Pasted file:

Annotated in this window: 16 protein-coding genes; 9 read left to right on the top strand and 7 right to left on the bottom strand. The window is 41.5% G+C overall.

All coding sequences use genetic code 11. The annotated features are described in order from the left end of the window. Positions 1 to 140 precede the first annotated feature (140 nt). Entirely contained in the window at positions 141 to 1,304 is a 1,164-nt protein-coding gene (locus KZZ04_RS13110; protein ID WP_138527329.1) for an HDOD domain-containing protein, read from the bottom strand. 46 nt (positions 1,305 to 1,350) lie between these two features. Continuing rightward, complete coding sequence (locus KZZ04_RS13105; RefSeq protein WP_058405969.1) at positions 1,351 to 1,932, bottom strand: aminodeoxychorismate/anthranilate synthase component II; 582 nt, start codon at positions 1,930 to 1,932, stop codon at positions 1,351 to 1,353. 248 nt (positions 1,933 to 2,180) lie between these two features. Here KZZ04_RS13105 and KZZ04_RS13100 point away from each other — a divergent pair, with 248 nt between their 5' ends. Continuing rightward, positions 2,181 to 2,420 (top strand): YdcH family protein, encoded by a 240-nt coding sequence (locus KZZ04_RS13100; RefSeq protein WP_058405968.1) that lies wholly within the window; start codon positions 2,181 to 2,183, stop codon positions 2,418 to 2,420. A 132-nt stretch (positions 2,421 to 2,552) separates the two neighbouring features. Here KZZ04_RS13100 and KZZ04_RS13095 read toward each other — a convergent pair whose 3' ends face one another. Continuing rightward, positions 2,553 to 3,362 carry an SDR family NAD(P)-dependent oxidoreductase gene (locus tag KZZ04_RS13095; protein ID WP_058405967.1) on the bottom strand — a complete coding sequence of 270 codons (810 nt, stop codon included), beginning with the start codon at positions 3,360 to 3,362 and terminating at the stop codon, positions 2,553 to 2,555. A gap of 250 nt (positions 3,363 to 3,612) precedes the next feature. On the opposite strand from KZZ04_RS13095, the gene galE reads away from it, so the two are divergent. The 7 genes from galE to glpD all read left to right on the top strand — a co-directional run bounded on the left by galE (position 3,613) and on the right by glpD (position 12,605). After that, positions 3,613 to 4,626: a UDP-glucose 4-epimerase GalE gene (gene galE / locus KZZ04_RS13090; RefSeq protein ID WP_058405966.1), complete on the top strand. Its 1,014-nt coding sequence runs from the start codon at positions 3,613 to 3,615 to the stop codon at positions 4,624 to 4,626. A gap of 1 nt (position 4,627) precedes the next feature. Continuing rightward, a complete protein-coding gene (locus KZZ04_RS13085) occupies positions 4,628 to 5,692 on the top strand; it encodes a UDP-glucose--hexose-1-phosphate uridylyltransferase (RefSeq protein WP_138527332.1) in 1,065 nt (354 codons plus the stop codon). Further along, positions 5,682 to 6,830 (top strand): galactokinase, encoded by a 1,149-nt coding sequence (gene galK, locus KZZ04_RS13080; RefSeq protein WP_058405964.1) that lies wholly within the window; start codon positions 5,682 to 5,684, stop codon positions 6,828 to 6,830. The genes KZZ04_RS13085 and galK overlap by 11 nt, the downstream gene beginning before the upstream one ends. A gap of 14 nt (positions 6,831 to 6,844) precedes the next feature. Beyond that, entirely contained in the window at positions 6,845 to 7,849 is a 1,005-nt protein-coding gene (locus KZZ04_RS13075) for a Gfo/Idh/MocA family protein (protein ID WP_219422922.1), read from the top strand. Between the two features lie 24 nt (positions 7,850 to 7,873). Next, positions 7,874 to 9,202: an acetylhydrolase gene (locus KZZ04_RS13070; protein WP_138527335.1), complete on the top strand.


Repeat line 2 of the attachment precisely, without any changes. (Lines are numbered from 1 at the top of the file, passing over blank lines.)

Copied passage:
All coding sequences use genetic code 11. The annotated features are described in order from the left end of the window. Positions 1 to 140 precede the first annotated feature (140 nt). Entirely contained in the window at positions 141 to 1,304 is a 1,164-nt protein-coding gene (locus KZZ04_RS13110; protein ID WP_138527329.1) for an HDOD domain-containing protein, read from the bottom strand. 46 nt (positions 1,305 to 1,350) lie between these two features. Continuing rightward, complete coding sequence (locus KZZ04_RS13105; RefSeq protein WP_058405969.1) at positions 1,351 to 1,932, bottom strand: aminodeoxychorismate/anthranilate synthase component II; 582 nt, start codon at positions 1,930 to 1,932, stop codon at positions 1,351 to 1,353. 248 nt (positions 1,933 to 2,180) lie between these two features. Here KZZ04_RS13105 and KZZ04_RS13100 point away from each other — a divergent pair, with 248 nt between their 5' ends. Continuing rightward, positions 2,181 to 2,420 (top strand): YdcH family protein, encoded by a 240-nt coding sequence (locus KZZ04_RS13100; RefSeq protein WP_058405968.1) that lies wholly within the window; start codon positions 2,181 to 2,183, stop codon positions 2,418 to 2,420. A 132-nt stretch (positions 2,421 to 2,552) separates the two neighbouring features. Here KZZ04_RS13100 and KZZ04_RS13095 read toward each other — a convergent pair whose 3' ends face one another. Continuing rightward, positions 2,553 to 3,362 carry an SDR family NAD(P)-dependent oxidoreductase gene (locus tag KZZ04_RS13095; protein ID WP_058405967.1) on the bottom strand — a complete coding sequence of 270 codons (810 nt, stop codon included), beginning with the start codon at positions 3,360 to 3,362 and terminating at the stop codon, positions 2,553 to 2,555. A gap of 250 nt (positions 3,363 to 3,612) precedes the next feature. On the opposite strand from KZZ04_RS13095, the gene galE reads away from it, so the two are divergent. The 7 genes from galE to glpD all read left to right on the top strand — a co-directional run bounded on the left by galE (position 3,613) and on the right by glpD (position 12,605). After that, positions 3,613 to 4,626: a UDP-glucose 4-epimerase GalE gene (gene galE / locus KZZ04_RS13090; RefSeq protein ID WP_058405966.1), complete on the top strand. Its 1,014-nt coding sequence runs from the start codon at positions 3,613 to 3,615 to the stop codon at positions 4,624 to 4,626. A gap of 1 nt (position 4,627) precedes the next feature. Continuing rightward, a complete protein-coding gene (locus KZZ04_RS13085) occupies positions 4,628 to 5,692 on the top strand; it encodes a UDP-glucose--hexose-1-phosphate uridylyltransferase (RefSeq protein WP_138527332.1) in 1,065 nt (354 codons plus the stop codon). Further along, positions 5,682 to 6,830 (top strand): galactokinase, encoded by a 1,149-nt coding sequence (gene galK, locus KZZ04_RS13080; RefSeq protein WP_058405964.1) that lies wholly within the window; start codon positions 5,682 to 5,684, stop codon positions 6,828 to 6,830. The genes KZZ04_RS13085 and galK overlap by 11 nt, the downstream gene beginning before the upstream one ends. A gap of 14 nt (positions 6,831 to 6,844) precedes the next feature. Beyond that, entirely contained in the window at positions 6,845 to 7,849 is a 1,005-nt protein-coding gene (locus KZZ04_RS13075) for a Gfo/Idh/MocA family protein (protein ID WP_219422922.1), read from the top strand. Between the two features lie 24 nt (positions 7,850 to 7,873). Next, positions 7,874 to 9,202: an acetylhydrolase gene (locus KZZ04_RS13070; protein WP_138527335.1), complete on the top strand.